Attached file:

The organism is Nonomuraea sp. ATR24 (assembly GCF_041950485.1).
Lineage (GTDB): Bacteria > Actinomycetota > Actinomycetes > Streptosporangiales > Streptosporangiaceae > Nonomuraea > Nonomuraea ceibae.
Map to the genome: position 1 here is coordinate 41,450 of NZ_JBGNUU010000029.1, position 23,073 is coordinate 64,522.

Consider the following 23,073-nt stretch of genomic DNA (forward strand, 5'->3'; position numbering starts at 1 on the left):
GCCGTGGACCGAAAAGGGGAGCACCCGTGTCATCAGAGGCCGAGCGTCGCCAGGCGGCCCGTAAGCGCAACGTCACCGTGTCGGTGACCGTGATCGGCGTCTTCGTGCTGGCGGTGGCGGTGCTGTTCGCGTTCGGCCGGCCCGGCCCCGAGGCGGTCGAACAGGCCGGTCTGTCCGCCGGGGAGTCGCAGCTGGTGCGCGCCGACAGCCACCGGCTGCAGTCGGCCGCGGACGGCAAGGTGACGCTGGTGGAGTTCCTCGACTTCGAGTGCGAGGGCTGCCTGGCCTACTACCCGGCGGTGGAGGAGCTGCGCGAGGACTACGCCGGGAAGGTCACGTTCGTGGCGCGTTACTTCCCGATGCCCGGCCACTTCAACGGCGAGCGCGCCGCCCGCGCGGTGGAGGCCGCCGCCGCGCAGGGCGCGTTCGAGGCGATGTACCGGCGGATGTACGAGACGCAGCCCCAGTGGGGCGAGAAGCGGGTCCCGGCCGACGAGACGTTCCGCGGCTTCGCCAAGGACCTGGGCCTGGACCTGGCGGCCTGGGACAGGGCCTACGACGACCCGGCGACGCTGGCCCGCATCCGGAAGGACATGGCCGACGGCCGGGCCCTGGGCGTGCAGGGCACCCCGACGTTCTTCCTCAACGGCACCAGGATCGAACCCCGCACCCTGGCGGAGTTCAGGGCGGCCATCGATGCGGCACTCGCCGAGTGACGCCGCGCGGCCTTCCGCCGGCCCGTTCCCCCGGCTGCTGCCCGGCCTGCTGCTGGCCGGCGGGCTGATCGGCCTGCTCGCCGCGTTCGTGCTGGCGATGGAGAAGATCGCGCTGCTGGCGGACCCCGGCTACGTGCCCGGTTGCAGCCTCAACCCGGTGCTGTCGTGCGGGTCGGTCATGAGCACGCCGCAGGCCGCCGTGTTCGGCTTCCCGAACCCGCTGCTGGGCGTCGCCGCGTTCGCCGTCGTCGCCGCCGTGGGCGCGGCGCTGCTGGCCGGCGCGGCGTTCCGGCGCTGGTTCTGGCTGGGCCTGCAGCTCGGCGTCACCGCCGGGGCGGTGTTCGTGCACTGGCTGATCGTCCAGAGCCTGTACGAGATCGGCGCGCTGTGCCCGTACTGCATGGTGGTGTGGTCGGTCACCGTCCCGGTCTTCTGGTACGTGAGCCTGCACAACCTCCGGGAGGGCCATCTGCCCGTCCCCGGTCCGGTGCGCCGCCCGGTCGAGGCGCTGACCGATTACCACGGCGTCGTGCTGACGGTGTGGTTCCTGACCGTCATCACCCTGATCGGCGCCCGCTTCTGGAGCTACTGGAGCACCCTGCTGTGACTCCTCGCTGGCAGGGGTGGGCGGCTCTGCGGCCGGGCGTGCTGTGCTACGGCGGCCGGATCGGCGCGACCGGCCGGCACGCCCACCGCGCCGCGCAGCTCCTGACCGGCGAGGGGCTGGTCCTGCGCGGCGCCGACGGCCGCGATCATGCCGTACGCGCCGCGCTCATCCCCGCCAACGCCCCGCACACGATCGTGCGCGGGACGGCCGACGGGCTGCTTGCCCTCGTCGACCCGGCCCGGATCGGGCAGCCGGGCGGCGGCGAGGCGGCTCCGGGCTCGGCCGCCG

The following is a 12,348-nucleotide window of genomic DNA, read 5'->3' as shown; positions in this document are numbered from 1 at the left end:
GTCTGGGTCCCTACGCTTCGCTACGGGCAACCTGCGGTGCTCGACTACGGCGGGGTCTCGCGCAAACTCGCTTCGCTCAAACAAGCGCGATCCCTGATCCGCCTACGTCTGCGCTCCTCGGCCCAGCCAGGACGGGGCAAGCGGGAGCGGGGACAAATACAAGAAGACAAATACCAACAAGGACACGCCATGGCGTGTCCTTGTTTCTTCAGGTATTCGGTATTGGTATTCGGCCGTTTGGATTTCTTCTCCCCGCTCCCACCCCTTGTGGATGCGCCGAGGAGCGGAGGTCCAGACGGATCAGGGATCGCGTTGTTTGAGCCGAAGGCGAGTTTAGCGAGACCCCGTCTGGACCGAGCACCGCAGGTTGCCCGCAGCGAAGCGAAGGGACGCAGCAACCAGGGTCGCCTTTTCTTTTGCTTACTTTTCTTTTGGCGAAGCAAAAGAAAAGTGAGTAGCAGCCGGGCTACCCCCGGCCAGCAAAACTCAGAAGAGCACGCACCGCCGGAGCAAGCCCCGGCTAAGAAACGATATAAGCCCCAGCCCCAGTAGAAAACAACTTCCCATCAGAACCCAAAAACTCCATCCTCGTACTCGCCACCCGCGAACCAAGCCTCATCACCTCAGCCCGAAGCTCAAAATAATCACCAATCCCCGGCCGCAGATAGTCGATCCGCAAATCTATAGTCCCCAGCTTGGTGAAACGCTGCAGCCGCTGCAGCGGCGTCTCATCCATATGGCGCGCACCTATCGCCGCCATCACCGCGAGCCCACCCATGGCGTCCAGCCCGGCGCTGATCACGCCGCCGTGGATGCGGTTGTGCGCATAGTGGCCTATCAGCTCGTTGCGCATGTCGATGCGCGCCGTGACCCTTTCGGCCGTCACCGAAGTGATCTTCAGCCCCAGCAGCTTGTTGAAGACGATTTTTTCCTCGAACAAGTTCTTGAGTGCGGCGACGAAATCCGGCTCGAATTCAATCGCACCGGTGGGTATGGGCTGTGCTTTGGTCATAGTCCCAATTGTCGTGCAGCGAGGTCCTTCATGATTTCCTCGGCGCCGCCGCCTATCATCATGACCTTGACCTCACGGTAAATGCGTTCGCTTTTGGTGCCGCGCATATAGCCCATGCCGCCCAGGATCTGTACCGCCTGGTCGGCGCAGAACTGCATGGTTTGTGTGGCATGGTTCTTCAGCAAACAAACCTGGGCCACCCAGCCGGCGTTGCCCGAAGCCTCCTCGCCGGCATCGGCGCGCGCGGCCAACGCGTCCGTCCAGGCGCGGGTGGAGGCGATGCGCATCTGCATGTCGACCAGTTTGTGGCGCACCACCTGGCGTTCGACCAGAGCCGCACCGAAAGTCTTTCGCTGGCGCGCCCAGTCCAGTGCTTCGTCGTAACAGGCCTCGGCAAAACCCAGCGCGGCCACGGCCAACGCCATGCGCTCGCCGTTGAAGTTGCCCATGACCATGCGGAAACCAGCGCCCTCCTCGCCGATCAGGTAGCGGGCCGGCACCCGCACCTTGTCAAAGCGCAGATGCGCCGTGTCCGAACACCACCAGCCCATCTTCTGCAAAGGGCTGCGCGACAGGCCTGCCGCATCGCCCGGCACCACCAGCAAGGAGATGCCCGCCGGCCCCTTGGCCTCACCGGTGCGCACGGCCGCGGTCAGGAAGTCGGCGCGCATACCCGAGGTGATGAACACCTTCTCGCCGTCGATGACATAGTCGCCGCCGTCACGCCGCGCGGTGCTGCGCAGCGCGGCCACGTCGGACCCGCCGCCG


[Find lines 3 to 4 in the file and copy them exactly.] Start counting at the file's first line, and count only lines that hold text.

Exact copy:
Map to the genome: position 1 here is coordinate 41,450 of NZ_JBGNUU010000029.1, position 23,073 is coordinate 64,522.

Consider the following 23,073-nt stretch of genomic DNA (forward strand, 5'->3'; position numbering starts at 1 on the left):